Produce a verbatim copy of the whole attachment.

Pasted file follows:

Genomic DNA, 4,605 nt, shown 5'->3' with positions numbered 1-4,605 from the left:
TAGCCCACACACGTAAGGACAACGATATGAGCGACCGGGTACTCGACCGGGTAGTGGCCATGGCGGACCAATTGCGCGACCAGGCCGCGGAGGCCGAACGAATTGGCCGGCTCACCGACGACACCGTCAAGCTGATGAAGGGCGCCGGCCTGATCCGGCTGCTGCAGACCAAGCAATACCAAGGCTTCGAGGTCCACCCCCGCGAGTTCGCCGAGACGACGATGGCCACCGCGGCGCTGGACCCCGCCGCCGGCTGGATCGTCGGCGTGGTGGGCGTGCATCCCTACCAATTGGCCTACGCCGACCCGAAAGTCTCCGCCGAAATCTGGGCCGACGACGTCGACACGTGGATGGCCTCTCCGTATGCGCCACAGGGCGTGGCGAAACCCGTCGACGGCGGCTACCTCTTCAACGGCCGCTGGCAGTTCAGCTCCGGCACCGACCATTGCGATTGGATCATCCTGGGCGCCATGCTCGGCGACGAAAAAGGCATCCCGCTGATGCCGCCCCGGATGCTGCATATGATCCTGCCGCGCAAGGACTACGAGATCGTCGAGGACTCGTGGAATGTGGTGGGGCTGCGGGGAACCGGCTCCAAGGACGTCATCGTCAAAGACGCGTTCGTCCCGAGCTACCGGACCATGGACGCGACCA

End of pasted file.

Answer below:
Genomic DNA, 4,605 nt, shown 5'->3' with positions numbered 1-4,605 from the left:
TAGCCCACACACGTAAGGACAACGATATGAGCGACCGGGTACTCGACCGGGTAGTGGCCATGGCGGACCAATTGCGCGACCAGGCCGCGGAGGCCGAACGAATTGGCCGGCTCACCGACGACACCGTCAAGCTGATGAAGGGCGCCGGCCTGATCCGGCTGCTGCAGACCAAGCAATACCAAGGCTTCGAGGTCCACCCCCGCGAGTTCGCCGAGACGACGATGGCCACCGCGGCGCTGGACCCCGCCGCCGGCTGGATCGTCGGCGTGGTGGGCGTGCATCCCTACCAATTGGCCTACGCCGACCCGAAAGTCTCCGCCGAAATCTGGGCCGACGACGTCGACACGTGGATGGCCTCTCCGTATGCGCCACAGGGCGTGGCGAAACCCGTCGACGGCGGCTACCTCTTCAACGGCCGCTGGCAGTTCAGCTCCGGCACCGACCATTGCGATTGGATCATCCTGGGCGCCATGCTCGGCGACGAAAAAGGCATCCCGCTGATGCCGCCCCGGATGCTGCATATGATCCTGCCGCGCAAGGACTACGAGATCGTCGAGGACTCGTGGAATGTGGTGGGGCTGCGGGGAACCGGCTCCAAGGACGTCATCGTCAAAGACGCGTTCGTCCCGAGCTACCGGACCATGGACGCGACCA